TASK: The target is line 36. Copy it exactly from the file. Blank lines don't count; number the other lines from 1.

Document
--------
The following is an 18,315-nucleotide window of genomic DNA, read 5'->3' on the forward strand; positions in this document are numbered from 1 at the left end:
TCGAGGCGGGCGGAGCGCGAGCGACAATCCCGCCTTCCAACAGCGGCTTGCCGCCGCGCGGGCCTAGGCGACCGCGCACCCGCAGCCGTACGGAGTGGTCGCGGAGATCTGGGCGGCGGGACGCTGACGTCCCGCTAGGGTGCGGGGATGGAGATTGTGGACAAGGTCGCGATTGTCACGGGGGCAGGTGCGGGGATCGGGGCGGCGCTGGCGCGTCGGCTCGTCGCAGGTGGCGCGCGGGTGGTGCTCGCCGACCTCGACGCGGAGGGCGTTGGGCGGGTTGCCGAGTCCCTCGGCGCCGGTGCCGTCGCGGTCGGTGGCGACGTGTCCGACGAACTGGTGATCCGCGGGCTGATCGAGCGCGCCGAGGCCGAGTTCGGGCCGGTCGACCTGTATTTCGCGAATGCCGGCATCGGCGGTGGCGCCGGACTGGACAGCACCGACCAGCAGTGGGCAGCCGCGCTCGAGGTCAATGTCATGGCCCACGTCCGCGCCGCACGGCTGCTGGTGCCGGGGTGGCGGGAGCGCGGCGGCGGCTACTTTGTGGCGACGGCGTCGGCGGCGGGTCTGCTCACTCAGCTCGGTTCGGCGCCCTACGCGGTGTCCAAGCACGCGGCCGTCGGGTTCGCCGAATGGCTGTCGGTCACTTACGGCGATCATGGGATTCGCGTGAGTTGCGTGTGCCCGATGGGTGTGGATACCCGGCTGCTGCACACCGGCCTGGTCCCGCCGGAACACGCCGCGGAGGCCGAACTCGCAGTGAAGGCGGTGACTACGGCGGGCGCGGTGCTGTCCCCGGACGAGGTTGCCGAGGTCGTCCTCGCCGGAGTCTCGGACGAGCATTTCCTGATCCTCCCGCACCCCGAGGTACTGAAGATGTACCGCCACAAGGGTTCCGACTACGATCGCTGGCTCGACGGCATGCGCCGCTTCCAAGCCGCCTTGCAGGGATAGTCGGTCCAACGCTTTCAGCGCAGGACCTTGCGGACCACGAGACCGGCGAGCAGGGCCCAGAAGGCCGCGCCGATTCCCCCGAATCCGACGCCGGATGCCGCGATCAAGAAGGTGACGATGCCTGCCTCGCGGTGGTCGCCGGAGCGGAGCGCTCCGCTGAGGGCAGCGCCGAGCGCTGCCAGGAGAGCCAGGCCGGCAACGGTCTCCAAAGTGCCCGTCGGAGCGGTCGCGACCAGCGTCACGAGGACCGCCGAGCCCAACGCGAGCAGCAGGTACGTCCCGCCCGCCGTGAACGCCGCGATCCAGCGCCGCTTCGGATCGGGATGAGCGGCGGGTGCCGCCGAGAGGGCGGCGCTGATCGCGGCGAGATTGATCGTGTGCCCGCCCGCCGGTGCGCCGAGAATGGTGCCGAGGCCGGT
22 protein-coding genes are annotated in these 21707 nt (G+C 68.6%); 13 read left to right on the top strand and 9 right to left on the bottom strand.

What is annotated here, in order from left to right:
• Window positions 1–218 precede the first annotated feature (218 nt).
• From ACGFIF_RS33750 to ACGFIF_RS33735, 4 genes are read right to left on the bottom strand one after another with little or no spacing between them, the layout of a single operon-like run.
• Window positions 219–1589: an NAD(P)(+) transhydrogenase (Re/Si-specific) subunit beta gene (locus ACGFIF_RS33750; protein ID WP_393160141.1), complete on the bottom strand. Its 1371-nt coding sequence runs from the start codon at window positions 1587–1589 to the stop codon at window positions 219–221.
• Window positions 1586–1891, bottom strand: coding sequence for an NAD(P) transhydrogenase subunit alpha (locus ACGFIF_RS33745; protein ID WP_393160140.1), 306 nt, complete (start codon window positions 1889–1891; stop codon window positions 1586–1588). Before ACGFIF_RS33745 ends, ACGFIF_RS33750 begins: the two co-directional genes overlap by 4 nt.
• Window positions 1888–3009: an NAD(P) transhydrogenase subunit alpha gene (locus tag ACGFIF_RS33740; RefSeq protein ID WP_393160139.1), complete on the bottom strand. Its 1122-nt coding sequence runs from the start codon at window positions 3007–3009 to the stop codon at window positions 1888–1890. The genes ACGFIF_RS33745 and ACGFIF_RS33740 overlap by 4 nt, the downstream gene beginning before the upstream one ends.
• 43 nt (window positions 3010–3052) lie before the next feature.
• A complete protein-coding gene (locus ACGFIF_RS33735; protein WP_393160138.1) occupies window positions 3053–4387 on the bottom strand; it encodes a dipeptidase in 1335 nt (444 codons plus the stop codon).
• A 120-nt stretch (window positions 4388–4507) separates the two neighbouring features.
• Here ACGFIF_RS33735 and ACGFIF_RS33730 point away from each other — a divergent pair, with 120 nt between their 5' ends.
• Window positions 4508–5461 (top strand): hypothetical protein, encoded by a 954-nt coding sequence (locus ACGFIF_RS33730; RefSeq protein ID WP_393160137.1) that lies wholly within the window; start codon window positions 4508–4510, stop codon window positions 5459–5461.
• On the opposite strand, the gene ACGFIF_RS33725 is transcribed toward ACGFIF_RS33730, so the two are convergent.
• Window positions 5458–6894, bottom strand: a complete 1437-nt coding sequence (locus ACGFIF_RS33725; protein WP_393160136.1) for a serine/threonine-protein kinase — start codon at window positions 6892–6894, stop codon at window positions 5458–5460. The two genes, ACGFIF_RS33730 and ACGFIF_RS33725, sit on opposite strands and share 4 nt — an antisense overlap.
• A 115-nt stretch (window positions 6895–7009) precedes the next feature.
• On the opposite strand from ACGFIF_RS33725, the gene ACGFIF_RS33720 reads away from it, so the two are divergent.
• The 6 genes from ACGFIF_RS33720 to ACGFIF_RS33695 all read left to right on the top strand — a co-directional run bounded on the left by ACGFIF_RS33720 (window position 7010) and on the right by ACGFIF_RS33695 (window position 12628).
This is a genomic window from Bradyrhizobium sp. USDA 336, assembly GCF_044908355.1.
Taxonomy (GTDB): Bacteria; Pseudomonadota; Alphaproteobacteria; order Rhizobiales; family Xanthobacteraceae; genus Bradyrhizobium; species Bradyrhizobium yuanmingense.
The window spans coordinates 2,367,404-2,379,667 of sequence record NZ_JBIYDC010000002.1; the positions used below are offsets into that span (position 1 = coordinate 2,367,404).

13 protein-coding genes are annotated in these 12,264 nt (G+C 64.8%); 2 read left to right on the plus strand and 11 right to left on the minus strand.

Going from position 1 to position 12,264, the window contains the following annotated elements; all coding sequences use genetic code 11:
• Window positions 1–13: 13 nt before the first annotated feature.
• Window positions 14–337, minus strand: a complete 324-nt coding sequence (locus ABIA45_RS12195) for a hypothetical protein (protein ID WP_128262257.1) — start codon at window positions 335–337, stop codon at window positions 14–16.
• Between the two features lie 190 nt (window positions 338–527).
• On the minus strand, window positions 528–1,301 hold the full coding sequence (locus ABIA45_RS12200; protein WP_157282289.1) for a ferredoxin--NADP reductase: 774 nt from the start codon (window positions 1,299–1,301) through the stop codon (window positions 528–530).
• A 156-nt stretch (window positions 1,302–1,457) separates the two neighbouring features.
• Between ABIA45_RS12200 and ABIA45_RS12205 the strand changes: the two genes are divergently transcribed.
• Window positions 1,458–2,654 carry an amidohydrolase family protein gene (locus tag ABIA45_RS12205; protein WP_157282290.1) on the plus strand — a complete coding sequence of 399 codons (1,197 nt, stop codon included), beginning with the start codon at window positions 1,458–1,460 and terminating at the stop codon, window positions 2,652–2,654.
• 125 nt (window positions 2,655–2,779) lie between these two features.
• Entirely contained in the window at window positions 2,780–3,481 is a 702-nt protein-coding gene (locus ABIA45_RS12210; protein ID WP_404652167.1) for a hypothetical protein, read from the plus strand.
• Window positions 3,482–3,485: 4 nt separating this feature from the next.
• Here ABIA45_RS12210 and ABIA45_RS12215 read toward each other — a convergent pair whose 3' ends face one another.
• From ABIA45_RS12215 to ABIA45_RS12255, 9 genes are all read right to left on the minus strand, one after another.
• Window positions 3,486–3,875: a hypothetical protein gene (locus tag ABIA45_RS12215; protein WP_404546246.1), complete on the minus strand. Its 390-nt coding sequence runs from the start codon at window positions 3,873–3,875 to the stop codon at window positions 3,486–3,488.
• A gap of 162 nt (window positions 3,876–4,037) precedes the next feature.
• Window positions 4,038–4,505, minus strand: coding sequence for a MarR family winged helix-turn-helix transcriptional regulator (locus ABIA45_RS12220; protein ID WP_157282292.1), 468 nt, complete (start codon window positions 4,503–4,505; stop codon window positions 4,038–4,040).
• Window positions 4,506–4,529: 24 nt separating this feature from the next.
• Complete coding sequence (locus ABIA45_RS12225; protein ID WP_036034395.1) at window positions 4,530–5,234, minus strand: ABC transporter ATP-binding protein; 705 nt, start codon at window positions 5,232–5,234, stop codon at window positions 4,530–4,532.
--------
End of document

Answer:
• From ABIA45_RS12215 to ABIA45_RS12255, 9 genes are all read right to left on the minus strand, one after another.